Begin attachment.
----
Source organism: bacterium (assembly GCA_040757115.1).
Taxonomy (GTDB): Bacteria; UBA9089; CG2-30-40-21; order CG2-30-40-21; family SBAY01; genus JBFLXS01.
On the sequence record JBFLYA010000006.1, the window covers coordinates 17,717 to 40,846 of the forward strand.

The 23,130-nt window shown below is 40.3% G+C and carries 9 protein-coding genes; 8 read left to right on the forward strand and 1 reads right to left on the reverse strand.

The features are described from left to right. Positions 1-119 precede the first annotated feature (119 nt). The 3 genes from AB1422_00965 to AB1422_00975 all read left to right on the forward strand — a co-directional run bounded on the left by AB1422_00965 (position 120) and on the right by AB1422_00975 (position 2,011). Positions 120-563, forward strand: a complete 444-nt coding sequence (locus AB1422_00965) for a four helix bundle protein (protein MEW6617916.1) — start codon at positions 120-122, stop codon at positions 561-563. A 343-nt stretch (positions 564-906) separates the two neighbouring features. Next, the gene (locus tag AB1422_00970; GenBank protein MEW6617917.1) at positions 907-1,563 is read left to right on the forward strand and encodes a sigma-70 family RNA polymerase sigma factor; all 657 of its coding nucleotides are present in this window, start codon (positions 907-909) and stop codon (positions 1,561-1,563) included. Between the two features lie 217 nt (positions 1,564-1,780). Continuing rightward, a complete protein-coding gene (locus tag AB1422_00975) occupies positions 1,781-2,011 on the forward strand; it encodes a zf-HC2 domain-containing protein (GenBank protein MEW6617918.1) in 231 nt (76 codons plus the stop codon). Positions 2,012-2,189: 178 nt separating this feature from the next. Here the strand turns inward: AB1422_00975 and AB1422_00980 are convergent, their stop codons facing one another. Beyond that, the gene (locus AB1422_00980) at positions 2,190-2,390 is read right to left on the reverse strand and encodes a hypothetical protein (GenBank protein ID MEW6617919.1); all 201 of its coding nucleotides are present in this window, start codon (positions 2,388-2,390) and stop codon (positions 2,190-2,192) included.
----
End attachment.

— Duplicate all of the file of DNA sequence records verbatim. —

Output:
Source organism: bacterium (assembly GCA_040757115.1).
Taxonomy (GTDB): Bacteria; UBA9089; CG2-30-40-21; order CG2-30-40-21; family SBAY01; genus JBFLXS01.
On the sequence record JBFLYA010000006.1, the window covers coordinates 17,717 to 40,846 of the forward strand.

The 23,130-nt window shown below is 40.3% G+C and carries 9 protein-coding genes; 8 read left to right on the forward strand and 1 reads right to left on the reverse strand.

The features are described from left to right. Positions 1-119 precede the first annotated feature (119 nt). The 3 genes from AB1422_00965 to AB1422_00975 all read left to right on the forward strand — a co-directional run bounded on the left by AB1422_00965 (position 120) and on the right by AB1422_00975 (position 2,011). Positions 120-563, forward strand: a complete 444-nt coding sequence (locus AB1422_00965) for a four helix bundle protein (protein MEW6617916.1) — start codon at positions 120-122, stop codon at positions 561-563. A 343-nt stretch (positions 564-906) separates the two neighbouring features. Next, the gene (locus tag AB1422_00970; GenBank protein MEW6617917.1) at positions 907-1,563 is read left to right on the forward strand and encodes a sigma-70 family RNA polymerase sigma factor; all 657 of its coding nucleotides are present in this window, start codon (positions 907-909) and stop codon (positions 1,561-1,563) included. Between the two features lie 217 nt (positions 1,564-1,780). Continuing rightward, a complete protein-coding gene (locus tag AB1422_00975) occupies positions 1,781-2,011 on the forward strand; it encodes a zf-HC2 domain-containing protein (GenBank protein MEW6617918.1) in 231 nt (76 codons plus the stop codon). Positions 2,012-2,189: 178 nt separating this feature from the next. Here the strand turns inward: AB1422_00975 and AB1422_00980 are convergent, their stop codons facing one another. Beyond that, the gene (locus AB1422_00980) at positions 2,190-2,390 is read right to left on the reverse strand and encodes a hypothetical protein (GenBank protein ID MEW6617919.1); all 201 of its coding nucleotides are present in this window, start codon (positions 2,388-2,390) and stop codon (positions 2,190-2,192) included.